We all know it’s coming close; Breaking Dawn Part 1, the movie, is blossoming into Australian cinemas on 17 November.
Whenever one of the movies in the Twilight Saga has been released, another flurry of comments swarms over the literary community. ‘Her novels are boring.’ ‘It’s such a typical love story.’ ‘She can’t write well.’ ‘She uses too many adjectives and adverbs.’ And etcetera.
What humours me is just how many ways Stephenie can make people, essentially, discuss how much they hate her and/or her work. What’s more, is the truth behind all the harsh words toward her writing.
Let’s take a moment to gather the facts. In the US alone, 1.3 million copies of Breaking Dawn were sold in the first 24 hours of the book’s release back in ’08. This set a new first-day sales record for the highly successful Hachette Book Group USA. This book was sold to over 50 countries and translated into 38 different languages. Now, before I lose your interest, I’ll stop there. If your reading this, your probably big on the ‘opinions thing’ and thus are well aware of the success of this book.
I draw attention to how successful this book has been, following the former Twilight, New Moon and Eclipse novels, to bring up a glaring point: If the Twilight Saga is hailed as the worst series in history by some, and stories that alter lives for others, then what’s the answer for such a literary and media storm?
Stephenie Meyer knows how to sell a book. That’s it. She graduated from University with a degree in English Literature so the woman knows more about writing than many of us. She’s a mother who reads books to her children so she knows stories. She had an amazing dream and used the passion she felt to form the memorable characters in Bella’s story.
With 19 days left until the second last movie in the series releases in Australia, I thought I’d catch up on my Breaking Dawn memory of the story. And on the second read, I see some of the haters’ opinions out there.
Now that I’m studying Professional Writing and Editing, I’ve pulled apart and analysed almost every aspect of what makes stories work, and what doesn’t make them work, to recognise the good and bad.
Yes, her use of adverbs and adjectives are features of her writing style. I can see how this annoys some people – ‘I use adjectives and adverbs in my writing and people criticise it. Why can she get away with it?’. I’m trying to think of something else to go off on a tangent about, but I can’t think of anything. I mean, I go to put Breaking Dawn down and I find myself saying, ‘Just one more page. Or ten.’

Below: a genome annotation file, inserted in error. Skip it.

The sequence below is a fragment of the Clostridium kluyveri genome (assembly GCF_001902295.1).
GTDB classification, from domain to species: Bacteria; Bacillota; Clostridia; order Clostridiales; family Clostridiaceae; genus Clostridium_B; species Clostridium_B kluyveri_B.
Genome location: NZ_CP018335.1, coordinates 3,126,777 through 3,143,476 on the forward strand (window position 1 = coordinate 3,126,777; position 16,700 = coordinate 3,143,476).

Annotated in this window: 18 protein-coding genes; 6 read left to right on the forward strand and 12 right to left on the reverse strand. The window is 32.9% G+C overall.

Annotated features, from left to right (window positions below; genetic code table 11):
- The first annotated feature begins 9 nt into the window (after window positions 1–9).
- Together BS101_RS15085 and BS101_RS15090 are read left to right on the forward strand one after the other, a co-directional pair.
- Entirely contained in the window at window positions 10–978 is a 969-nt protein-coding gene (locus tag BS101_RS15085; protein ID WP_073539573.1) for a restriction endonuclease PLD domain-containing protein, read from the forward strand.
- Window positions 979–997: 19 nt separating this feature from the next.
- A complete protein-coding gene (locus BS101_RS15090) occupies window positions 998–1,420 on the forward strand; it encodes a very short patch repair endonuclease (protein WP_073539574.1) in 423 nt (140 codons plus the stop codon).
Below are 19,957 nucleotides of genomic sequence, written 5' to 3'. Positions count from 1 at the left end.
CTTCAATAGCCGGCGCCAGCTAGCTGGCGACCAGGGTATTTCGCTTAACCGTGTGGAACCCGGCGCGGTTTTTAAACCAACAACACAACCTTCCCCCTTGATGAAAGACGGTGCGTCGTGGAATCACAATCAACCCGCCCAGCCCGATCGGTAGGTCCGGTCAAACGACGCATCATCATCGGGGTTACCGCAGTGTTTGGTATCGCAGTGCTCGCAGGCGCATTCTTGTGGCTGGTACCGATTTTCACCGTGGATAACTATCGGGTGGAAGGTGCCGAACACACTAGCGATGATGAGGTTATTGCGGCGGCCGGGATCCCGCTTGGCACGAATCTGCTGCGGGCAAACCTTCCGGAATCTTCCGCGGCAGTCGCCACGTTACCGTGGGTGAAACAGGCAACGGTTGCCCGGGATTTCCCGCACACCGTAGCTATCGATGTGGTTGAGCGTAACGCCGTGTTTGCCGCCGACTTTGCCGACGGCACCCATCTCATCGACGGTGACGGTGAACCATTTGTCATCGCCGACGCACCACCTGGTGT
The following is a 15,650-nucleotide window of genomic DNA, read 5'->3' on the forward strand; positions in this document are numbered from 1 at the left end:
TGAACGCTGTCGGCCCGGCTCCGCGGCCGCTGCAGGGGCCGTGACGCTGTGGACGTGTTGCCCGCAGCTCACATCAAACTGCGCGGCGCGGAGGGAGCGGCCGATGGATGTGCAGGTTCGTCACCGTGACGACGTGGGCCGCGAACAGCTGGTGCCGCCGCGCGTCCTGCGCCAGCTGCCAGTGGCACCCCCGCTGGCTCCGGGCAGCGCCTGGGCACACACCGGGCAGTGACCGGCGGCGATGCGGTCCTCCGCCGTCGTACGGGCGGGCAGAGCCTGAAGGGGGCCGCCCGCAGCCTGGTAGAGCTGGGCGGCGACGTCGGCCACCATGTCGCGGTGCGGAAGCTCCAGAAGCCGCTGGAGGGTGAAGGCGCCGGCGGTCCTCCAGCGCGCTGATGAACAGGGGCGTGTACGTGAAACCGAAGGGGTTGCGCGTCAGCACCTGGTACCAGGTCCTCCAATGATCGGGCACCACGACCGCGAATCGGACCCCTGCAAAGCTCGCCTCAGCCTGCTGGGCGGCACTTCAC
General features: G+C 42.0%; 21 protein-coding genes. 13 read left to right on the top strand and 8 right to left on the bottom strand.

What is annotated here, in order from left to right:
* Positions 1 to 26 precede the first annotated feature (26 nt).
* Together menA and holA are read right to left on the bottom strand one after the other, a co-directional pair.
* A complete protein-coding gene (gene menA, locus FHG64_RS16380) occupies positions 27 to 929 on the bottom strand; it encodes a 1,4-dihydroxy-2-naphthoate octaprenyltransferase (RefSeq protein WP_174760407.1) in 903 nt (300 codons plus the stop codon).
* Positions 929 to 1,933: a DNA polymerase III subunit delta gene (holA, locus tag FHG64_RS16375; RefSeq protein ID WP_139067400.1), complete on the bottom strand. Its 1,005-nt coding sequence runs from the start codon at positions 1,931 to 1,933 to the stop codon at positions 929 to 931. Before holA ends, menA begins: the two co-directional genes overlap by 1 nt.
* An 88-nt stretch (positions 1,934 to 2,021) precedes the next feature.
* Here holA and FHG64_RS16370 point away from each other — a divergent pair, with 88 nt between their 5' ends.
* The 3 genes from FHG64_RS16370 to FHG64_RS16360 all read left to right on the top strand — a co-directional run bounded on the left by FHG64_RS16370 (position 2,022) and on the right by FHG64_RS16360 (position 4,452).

But then I think of what really matters. I’m a 20-year-old woman reading YA fiction. I’m reading the same book my friend’s 45-year-old mum read and my 11-year-old family friend read. And millions of others, with similar ages and beyond, have read this series too. I can’t get enough of Bella and Edward’s story. I’m drawn into Bella’s mind, her wants, her conflicts, her normalcy in an abnormal world.
Stephenie draws on the humanity in this fantasy series. You don’t sit there for five minutes trying to figure out what powers the vampires have, or who is who in the vampire or werewolf history. She lets you lose yourself in the humanity of the story. The conflicts that bar the characters’ wants are unique, fantastic! She mixes poetic descriptions with a pace that doesn’t send you to sleep.
I’ve got one more thing to send your minds thinking. I’ll stick to a disorder I’m familiar with. Types 1 diabetes was once called Juvenile Diabetes. It had this name because only juveniles showed symptoms of the disease. Fast forward to 2011 and babies through to retirees are first showing symptoms of this disorder. So, Juvenile won’t cut it, right? Same thing with Stephenie Meyer’s books. If you have a sample of a few thousand people reading her book, you’d probably struggle to make even one fan club that hated her books. Now, let’s take a sample of people from the 116 million books that have sold in the Twilight series as of October 2010.
You get it, don’t you? You could cure Type 1 Diabetes and you’re still going to have some haters around the world.
It’s only a series, and she’s only an author, but you’ve got to have created something pretty darn special to have over five times of Australia’s population own a copy of a Twilight book.